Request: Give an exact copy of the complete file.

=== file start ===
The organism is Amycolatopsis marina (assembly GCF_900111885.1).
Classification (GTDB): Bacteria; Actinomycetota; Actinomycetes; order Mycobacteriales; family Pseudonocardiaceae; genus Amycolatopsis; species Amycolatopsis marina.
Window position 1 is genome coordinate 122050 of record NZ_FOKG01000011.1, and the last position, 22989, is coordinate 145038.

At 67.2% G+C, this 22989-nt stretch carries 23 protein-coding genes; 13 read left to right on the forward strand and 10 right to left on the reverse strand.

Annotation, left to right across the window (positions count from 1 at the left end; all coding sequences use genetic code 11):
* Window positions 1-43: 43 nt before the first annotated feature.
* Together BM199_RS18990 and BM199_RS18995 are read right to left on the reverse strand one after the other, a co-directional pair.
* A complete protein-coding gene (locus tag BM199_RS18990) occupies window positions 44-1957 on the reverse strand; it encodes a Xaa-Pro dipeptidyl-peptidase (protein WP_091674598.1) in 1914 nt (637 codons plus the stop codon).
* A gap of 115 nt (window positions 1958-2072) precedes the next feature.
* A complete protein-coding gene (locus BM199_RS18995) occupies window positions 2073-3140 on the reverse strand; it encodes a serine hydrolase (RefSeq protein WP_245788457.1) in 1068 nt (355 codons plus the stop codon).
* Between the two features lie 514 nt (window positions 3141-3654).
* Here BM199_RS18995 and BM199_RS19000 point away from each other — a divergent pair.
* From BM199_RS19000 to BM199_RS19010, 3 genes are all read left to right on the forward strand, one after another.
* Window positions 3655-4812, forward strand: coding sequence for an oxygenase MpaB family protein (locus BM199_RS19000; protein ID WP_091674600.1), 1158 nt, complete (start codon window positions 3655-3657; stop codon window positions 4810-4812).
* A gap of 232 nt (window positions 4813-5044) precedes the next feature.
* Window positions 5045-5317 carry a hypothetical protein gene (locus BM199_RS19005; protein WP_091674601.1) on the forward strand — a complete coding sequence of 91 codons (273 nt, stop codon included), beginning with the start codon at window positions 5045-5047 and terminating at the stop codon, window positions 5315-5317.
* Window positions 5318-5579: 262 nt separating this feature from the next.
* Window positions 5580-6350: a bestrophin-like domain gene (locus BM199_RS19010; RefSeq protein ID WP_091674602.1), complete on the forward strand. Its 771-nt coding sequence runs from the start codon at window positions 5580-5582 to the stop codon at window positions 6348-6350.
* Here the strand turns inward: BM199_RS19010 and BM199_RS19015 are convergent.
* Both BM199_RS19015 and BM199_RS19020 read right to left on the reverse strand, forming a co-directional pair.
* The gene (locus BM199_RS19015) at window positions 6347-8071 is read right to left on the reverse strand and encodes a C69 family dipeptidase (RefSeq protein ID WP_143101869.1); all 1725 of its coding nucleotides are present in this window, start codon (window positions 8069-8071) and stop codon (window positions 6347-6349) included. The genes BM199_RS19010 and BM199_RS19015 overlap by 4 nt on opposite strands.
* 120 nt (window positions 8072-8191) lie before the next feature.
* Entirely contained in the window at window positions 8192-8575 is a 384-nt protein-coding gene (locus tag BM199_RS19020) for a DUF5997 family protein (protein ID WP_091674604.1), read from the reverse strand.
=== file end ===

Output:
The organism is Amycolatopsis marina (assembly GCF_900111885.1).
Classification (GTDB): Bacteria; Actinomycetota; Actinomycetes; order Mycobacteriales; family Pseudonocardiaceae; genus Amycolatopsis; species Amycolatopsis marina.
Window position 1 is genome coordinate 122050 of record NZ_FOKG01000011.1, and the last position, 22989, is coordinate 145038.

At 67.2% G+C, this 22989-nt stretch carries 23 protein-coding genes; 13 read left to right on the forward strand and 10 right to left on the reverse strand.

Annotation, left to right across the window (positions count from 1 at the left end; all coding sequences use genetic code 11):
* Window positions 1-43: 43 nt before the first annotated feature.
* Together BM199_RS18990 and BM199_RS18995 are read right to left on the reverse strand one after the other, a co-directional pair.
* A complete protein-coding gene (locus tag BM199_RS18990) occupies window positions 44-1957 on the reverse strand; it encodes a Xaa-Pro dipeptidyl-peptidase (protein WP_091674598.1) in 1914 nt (637 codons plus the stop codon).
* A gap of 115 nt (window positions 1958-2072) precedes the next feature.
* A complete protein-coding gene (locus BM199_RS18995) occupies window positions 2073-3140 on the reverse strand; it encodes a serine hydrolase (RefSeq protein WP_245788457.1) in 1068 nt (355 codons plus the stop codon).
* Between the two features lie 514 nt (window positions 3141-3654).
* Here BM199_RS18995 and BM199_RS19000 point away from each other — a divergent pair.
* From BM199_RS19000 to BM199_RS19010, 3 genes are all read left to right on the forward strand, one after another.
* Window positions 3655-4812, forward strand: coding sequence for an oxygenase MpaB family protein (locus BM199_RS19000; protein ID WP_091674600.1), 1158 nt, complete (start codon window positions 3655-3657; stop codon window positions 4810-4812).
* A gap of 232 nt (window positions 4813-5044) precedes the next feature.
* Window positions 5045-5317 carry a hypothetical protein gene (locus BM199_RS19005; protein WP_091674601.1) on the forward strand — a complete coding sequence of 91 codons (273 nt, stop codon included), beginning with the start codon at window positions 5045-5047 and terminating at the stop codon, window positions 5315-5317.
* Window positions 5318-5579: 262 nt separating this feature from the next.
* Window positions 5580-6350: a bestrophin-like domain gene (locus BM199_RS19010; RefSeq protein ID WP_091674602.1), complete on the forward strand. Its 771-nt coding sequence runs from the start codon at window positions 5580-5582 to the stop codon at window positions 6348-6350.
* Here the strand turns inward: BM199_RS19010 and BM199_RS19015 are convergent.
* Both BM199_RS19015 and BM199_RS19020 read right to left on the reverse strand, forming a co-directional pair.
* The gene (locus BM199_RS19015) at window positions 6347-8071 is read right to left on the reverse strand and encodes a C69 family dipeptidase (RefSeq protein ID WP_143101869.1); all 1725 of its coding nucleotides are present in this window, start codon (window positions 8069-8071) and stop codon (window positions 6347-6349) included. The genes BM199_RS19010 and BM199_RS19015 overlap by 4 nt on opposite strands.
* 120 nt (window positions 8072-8191) lie before the next feature.
* Entirely contained in the window at window positions 8192-8575 is a 384-nt protein-coding gene (locus tag BM199_RS19020) for a DUF5997 family protein (protein ID WP_091674604.1), read from the reverse strand.